EE4585 Semiconductor device physics
The p-n junction is the base for the bipolar transistor. In the bipolar transistor the reverse current of one p-n junction (the base-collector junction) is controlled by the injection of charge carriers from a forward biased p-n junction (the emitter-base junction). Some characteristics, like the Early effect and current crowding, are discussed.
Also another transistor, the MOSFET, is discussed. This device is based on a MOS capacitor to which we will pay attention first. In this transistor the current is led via the source contact through a conductive channel in a semiconductor to the drain contact. The conductivity of the channel can be controlled by changing the bias on the gate contact. Characteristic for this device is that the current-voltage relationship is more linear in contrast to the bipolar transistor where it is exponential.
Following the discussion on ideal MOSFETs, we will then focus on non-ideal characteristics of MOSFETs, like channel-length modulation and short-channel effects. Additionally, we will also pay attention to threshold voltage modification by varying the dopant concentration and MOS scaling. A combination of an n-channel and p-channel MOSFET is used for CMOS devices that form the basis for current digital technology. The operation of a CMOS inverter will be explained. We will explain in more detail how the transfer characteristics relate to the CMOS design.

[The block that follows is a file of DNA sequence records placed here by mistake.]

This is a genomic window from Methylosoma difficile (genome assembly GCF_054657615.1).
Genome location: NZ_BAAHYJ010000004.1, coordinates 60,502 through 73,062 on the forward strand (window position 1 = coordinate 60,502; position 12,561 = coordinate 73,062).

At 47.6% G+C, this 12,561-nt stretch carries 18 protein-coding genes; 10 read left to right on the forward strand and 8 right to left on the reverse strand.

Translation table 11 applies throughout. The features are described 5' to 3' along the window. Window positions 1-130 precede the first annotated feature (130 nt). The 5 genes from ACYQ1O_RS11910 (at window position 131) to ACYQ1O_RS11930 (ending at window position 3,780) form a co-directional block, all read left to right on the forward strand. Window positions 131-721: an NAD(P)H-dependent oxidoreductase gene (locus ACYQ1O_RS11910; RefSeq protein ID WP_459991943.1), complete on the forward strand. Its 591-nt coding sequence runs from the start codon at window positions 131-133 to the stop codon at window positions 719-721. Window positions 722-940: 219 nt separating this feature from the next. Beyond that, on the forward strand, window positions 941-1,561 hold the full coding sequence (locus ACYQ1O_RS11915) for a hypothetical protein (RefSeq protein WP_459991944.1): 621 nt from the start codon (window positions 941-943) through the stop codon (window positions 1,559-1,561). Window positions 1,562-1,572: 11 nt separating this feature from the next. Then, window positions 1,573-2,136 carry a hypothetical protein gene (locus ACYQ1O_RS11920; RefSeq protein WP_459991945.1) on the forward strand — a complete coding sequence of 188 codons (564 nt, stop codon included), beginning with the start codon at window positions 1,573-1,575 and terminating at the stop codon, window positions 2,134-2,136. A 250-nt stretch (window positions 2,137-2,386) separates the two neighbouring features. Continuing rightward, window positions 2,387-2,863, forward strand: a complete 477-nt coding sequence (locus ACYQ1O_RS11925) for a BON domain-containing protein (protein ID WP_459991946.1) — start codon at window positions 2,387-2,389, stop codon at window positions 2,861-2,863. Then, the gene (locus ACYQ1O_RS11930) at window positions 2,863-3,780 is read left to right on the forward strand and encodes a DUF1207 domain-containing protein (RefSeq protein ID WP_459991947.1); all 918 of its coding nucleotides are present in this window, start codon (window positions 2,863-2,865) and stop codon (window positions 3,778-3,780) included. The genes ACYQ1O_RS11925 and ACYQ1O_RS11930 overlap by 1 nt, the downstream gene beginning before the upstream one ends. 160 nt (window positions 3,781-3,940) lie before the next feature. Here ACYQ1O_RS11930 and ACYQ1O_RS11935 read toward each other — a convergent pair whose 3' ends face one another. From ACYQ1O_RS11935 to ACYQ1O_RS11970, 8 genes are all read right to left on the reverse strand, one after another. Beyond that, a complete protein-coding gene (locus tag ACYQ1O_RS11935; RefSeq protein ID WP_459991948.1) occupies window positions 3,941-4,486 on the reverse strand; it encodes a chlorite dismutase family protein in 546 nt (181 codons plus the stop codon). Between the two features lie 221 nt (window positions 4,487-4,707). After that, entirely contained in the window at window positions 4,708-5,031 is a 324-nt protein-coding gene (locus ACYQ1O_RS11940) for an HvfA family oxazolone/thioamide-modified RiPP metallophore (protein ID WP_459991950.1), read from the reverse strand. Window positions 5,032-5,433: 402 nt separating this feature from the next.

Finally, we will pay attention to power devices, like power MOSFETs, thyristors, and insulated-gate bipolar transistors (IGBT).
Study GoalsThis course aims at a thorough understanding of the physics of semiconductor devices. Students are expected to be able to explain the operation of these devices based on the design and material properties. In addition, they should be able to derive mathematically the most important device characteristics, based on the physics of the device.
R.A.C.M.M. van Swaaij
Last modified: 2016-02-25